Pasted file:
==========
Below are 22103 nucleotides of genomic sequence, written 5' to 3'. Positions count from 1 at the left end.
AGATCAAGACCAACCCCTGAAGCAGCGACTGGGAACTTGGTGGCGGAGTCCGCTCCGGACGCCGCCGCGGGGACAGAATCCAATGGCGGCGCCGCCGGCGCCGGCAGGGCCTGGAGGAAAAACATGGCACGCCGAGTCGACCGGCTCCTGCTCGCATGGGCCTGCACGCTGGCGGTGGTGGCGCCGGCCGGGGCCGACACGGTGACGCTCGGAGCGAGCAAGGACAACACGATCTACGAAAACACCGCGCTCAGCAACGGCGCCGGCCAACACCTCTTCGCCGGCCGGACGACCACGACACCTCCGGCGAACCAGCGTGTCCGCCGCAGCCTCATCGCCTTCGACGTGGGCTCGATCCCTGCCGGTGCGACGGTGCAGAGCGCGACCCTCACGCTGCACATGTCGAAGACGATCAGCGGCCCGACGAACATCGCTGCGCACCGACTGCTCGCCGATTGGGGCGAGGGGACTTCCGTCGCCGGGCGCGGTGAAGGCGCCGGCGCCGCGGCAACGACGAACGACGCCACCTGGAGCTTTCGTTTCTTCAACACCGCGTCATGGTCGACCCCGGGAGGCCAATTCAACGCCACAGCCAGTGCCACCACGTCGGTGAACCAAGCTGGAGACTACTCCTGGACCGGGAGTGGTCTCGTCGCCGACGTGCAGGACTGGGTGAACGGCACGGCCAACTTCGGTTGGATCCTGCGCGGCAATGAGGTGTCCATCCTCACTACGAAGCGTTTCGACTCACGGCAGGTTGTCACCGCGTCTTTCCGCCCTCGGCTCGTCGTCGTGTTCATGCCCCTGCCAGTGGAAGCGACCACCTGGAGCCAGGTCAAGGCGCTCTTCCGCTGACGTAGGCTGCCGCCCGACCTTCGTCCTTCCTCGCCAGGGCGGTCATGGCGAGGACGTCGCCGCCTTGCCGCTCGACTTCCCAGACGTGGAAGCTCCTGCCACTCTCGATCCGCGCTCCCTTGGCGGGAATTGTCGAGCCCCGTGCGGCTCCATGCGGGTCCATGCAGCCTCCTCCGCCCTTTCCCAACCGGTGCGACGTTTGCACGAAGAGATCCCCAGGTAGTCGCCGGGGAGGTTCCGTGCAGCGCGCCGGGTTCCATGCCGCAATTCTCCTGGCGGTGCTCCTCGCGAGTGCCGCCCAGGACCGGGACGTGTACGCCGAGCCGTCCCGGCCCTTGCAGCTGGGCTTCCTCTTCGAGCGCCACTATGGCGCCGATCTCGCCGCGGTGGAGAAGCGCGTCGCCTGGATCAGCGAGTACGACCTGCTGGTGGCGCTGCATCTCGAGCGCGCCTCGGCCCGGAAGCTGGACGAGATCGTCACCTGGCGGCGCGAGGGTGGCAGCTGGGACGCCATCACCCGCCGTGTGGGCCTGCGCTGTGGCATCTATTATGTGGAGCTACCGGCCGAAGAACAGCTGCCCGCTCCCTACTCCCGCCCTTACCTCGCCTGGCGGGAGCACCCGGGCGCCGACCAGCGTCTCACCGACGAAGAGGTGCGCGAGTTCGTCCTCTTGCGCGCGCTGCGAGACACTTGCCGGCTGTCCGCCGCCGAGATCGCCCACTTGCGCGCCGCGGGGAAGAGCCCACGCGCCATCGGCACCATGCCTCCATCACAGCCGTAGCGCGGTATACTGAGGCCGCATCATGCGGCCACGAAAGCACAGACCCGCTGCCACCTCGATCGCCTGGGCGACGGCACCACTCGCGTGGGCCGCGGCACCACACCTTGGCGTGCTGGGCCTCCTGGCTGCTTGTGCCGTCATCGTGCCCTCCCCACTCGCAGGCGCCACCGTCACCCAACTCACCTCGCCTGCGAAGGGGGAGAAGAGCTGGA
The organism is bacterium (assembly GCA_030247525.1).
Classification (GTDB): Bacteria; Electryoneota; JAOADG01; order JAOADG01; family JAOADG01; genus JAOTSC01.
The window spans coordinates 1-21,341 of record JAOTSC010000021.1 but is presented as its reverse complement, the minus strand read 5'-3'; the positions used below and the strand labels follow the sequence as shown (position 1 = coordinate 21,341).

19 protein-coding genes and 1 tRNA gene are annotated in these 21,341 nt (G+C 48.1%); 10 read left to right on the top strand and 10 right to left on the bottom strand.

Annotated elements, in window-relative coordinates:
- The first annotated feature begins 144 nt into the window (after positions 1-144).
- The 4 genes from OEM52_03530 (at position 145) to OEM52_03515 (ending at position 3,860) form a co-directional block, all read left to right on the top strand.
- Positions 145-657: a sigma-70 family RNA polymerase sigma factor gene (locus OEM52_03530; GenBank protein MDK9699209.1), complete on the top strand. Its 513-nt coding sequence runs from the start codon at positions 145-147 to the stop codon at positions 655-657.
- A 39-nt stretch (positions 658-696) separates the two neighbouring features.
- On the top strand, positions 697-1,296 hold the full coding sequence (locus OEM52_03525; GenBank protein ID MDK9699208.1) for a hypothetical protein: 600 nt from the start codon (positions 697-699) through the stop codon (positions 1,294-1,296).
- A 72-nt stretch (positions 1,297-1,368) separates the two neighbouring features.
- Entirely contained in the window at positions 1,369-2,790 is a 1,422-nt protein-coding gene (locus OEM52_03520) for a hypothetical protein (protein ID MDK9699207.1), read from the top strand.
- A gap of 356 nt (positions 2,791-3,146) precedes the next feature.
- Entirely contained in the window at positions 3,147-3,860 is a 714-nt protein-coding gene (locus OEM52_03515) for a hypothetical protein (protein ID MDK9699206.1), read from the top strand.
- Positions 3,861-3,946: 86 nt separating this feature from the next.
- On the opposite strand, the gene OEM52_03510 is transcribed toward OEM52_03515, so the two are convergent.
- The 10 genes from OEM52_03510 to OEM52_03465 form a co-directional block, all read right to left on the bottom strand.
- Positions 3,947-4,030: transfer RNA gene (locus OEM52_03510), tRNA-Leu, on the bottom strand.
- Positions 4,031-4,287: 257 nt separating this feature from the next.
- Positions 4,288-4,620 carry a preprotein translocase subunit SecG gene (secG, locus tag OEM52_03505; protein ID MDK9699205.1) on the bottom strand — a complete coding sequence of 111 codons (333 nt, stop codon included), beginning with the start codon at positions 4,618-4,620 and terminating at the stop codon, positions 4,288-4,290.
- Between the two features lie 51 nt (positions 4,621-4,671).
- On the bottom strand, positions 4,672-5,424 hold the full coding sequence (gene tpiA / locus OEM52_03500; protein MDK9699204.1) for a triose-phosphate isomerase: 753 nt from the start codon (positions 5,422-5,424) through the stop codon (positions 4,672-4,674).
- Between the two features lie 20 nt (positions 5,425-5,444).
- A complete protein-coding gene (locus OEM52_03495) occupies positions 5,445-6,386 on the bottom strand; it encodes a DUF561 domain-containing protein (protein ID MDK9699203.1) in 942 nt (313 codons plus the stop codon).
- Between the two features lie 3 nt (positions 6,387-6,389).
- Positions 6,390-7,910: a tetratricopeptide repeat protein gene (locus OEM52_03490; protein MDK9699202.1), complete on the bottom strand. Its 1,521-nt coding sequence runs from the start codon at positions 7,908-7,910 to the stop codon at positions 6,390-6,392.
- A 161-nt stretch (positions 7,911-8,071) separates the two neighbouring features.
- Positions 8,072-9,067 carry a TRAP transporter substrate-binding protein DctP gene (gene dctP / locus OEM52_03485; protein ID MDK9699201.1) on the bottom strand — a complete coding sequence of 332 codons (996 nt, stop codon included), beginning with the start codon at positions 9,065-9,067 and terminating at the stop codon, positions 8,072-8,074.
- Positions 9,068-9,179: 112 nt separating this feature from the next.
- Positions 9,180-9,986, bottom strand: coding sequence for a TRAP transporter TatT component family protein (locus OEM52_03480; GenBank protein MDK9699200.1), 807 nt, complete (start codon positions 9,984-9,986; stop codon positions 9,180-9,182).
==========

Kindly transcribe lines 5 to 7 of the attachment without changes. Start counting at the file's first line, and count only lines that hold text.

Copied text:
The window spans coordinates 1-21,341 of record JAOTSC010000021.1 but is presented as its reverse complement, the minus strand read 5'-3'; the positions used below and the strand labels follow the sequence as shown (position 1 = coordinate 21,341).

19 protein-coding genes and 1 tRNA gene are annotated in these 21,341 nt (G+C 48.1%); 10 read left to right on the top strand and 10 right to left on the bottom strand.

Annotated elements, in window-relative coordinates: